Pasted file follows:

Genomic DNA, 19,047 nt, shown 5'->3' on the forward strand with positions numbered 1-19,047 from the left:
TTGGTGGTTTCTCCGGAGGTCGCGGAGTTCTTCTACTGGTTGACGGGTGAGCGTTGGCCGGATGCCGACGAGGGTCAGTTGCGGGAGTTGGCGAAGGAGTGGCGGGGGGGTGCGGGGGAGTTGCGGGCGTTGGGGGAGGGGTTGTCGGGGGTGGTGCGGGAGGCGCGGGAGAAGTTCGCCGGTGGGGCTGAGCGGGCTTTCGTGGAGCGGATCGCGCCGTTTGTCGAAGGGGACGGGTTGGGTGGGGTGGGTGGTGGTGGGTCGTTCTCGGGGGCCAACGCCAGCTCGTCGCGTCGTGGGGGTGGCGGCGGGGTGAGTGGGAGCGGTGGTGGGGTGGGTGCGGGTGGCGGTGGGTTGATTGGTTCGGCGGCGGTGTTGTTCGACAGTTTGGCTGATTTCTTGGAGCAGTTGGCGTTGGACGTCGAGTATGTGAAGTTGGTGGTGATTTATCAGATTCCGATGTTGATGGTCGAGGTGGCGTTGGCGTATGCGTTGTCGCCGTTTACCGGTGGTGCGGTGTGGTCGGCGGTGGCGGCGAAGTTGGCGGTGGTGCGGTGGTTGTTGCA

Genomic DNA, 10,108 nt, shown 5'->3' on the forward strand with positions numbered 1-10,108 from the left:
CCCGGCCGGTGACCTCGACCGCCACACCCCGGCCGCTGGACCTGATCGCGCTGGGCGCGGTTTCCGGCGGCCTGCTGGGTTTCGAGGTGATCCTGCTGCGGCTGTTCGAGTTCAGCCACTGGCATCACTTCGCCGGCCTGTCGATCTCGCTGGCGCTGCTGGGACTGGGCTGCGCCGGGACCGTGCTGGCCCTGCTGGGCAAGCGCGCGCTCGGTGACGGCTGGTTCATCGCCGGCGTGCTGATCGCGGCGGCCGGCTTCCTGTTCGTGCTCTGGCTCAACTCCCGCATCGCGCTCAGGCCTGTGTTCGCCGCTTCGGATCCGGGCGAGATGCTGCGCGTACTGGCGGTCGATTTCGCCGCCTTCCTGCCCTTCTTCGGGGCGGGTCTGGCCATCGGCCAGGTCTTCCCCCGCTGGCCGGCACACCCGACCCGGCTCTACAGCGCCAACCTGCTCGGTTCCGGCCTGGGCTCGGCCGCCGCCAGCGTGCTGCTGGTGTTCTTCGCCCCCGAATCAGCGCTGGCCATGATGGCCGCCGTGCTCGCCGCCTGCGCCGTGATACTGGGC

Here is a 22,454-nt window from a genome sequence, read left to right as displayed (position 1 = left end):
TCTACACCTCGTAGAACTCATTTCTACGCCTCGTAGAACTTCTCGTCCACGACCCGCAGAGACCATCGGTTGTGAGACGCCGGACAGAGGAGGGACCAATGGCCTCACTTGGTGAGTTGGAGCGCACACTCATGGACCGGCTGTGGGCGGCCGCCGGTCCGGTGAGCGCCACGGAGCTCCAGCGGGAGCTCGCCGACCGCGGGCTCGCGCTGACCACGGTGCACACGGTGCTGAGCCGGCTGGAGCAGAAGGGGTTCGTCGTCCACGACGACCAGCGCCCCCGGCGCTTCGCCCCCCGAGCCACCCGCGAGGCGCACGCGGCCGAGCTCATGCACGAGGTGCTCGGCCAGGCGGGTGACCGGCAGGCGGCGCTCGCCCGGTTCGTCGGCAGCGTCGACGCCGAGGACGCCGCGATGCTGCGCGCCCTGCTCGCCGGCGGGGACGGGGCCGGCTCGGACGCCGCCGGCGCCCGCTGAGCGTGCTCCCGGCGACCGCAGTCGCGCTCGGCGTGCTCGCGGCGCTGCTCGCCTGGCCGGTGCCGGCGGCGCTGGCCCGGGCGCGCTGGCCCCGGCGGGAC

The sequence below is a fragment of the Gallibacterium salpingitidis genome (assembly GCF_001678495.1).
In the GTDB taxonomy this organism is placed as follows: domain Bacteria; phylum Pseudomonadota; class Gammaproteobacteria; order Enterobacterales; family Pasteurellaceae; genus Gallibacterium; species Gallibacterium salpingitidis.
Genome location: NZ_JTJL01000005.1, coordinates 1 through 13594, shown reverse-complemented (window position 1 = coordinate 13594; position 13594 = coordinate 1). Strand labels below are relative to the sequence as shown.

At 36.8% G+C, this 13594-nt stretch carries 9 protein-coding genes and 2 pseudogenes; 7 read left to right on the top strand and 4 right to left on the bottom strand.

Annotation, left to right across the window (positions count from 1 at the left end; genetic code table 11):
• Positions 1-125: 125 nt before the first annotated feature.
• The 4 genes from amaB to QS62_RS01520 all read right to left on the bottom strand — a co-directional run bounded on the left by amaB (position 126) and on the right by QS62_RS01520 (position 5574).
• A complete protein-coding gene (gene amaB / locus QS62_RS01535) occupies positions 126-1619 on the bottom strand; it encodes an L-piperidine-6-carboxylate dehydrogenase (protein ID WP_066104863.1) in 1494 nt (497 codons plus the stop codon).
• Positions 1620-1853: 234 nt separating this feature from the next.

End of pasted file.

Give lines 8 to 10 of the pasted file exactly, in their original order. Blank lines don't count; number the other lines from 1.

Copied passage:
In the GTDB taxonomy this organism is placed as follows: domain Bacteria; phylum Pseudomonadota; class Gammaproteobacteria; order Enterobacterales; family Pasteurellaceae; genus Gallibacterium; species Gallibacterium salpingitidis.
Genome location: NZ_JTJL01000005.1, coordinates 1 through 13594, shown reverse-complemented (window position 1 = coordinate 13594; position 13594 = coordinate 1). Strand labels below are relative to the sequence as shown.

At 36.8% G+C, this 13594-nt stretch carries 9 protein-coding genes and 2 pseudogenes; 7 read left to right on the top strand and 4 right to left on the bottom strand.